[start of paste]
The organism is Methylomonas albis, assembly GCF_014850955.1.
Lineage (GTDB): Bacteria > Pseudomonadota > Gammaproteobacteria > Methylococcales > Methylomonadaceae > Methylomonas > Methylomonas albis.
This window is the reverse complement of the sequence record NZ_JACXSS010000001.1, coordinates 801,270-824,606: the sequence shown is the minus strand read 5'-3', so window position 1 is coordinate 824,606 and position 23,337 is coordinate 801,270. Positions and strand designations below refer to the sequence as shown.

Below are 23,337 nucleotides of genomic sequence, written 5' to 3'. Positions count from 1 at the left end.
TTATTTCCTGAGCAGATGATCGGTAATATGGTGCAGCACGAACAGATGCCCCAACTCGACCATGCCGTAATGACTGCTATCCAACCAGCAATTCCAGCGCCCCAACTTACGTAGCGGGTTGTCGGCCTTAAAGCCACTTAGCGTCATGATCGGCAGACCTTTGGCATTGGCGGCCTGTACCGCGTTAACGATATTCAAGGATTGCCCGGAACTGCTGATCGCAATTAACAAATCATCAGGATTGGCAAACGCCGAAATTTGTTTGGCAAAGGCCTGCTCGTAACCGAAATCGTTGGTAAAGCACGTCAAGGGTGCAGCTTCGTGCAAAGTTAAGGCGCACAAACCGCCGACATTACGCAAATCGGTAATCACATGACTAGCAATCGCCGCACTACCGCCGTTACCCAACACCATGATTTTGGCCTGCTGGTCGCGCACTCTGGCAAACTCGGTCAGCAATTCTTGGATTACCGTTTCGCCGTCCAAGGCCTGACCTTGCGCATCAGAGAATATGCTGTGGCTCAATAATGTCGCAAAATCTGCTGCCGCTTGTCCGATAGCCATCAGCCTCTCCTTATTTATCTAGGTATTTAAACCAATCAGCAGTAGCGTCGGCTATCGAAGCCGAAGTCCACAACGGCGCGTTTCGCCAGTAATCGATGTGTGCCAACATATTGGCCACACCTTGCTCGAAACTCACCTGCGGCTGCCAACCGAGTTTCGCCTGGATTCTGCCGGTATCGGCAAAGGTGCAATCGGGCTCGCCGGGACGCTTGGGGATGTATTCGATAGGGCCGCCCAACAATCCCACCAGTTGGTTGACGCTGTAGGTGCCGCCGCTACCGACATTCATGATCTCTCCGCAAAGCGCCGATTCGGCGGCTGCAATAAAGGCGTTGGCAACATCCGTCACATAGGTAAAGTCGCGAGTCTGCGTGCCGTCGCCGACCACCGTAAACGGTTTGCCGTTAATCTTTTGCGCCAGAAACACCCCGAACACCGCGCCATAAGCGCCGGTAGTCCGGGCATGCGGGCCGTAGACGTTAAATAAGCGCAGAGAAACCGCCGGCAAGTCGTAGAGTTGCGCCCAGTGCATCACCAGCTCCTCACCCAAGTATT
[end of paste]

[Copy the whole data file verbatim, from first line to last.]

The organism is Methylomonas albis, assembly GCF_014850955.1.
Lineage (GTDB): Bacteria > Pseudomonadota > Gammaproteobacteria > Methylococcales > Methylomonadaceae > Methylomonas > Methylomonas albis.
This window is the reverse complement of the sequence record NZ_JACXSS010000001.1, coordinates 801,270-824,606: the sequence shown is the minus strand read 5'-3', so window position 1 is coordinate 824,606 and position 23,337 is coordinate 801,270. Positions and strand designations below refer to the sequence as shown.

Below are 23,337 nucleotides of genomic sequence, written 5' to 3'. Positions count from 1 at the left end.
TTATTTCCTGAGCAGATGATCGGTAATATGGTGCAGCACGAACAGATGCCCCAACTCGACCATGCCGTAATGACTGCTATCCAACCAGCAATTCCAGCGCCCCAACTTACGTAGCGGGTTGTCGGCCTTAAAGCCACTTAGCGTCATGATCGGCAGACCTTTGGCATTGGCGGCCTGTACCGCGTTAACGATATTCAAGGATTGCCCGGAACTGCTGATCGCAATTAACAAATCATCAGGATTGGCAAACGCCGAAATTTGTTTGGCAAAGGCCTGCTCGTAACCGAAATCGTTGGTAAAGCACGTCAAGGGTGCAGCTTCGTGCAAAGTTAAGGCGCACAAACCGCCGACATTACGCAAATCGGTAATCACATGACTAGCAATCGCCGCACTACCGCCGTTACCCAACACCATGATTTTGGCCTGCTGGTCGCGCACTCTGGCAAACTCGGTCAGCAATTCTTGGATTACCGTTTCGCCGTCCAAGGCCTGACCTTGCGCATCAGAGAATATGCTGTGGCTCAATAATGTCGCAAAATCTGCTGCCGCTTGTCCGATAGCCATCAGCCTCTCCTTATTTATCTAGGTATTTAAACCAATCAGCAGTAGCGTCGGCTATCGAAGCCGAAGTCCACAACGGCGCGTTTCGCCAGTAATCGATGTGTGCCAACATATTGGCCACACCTTGCTCGAAACTCACCTGCGGCTGCCAACCGAGTTTCGCCTGGATTCTGCCGGTATCGGCAAAGGTGCAATCGGGCTCGCCGGGACGCTTGGGGATGTATTCGATAGGGCCGCCCAACAATCCCACCAGTTGGTTGACGCTGTAGGTGCCGCCGCTACCGACATTCATGATCTCTCCGCAAAGCGCCGATTCGGCGGCTGCAATAAAGGCGTTGGCAACATCCGTCACATAGGTAAAGTCGCGAGTCTGCGTGCCGTCGCCGACCACCGTAAACGGTTTGCCGTTAATCTTTTGCGCCAGAAACACCCCGAACACCGCGCCATAAGCGCCGGTAGTCCGGGCATGCGGGCCGTAGACGTTAAATAAGCGCAGAGAAACCGCCGGCAAGTCGTAGAGTTGCGCCCAGTGCATCACCAGCTCCTCACCCAAGTATT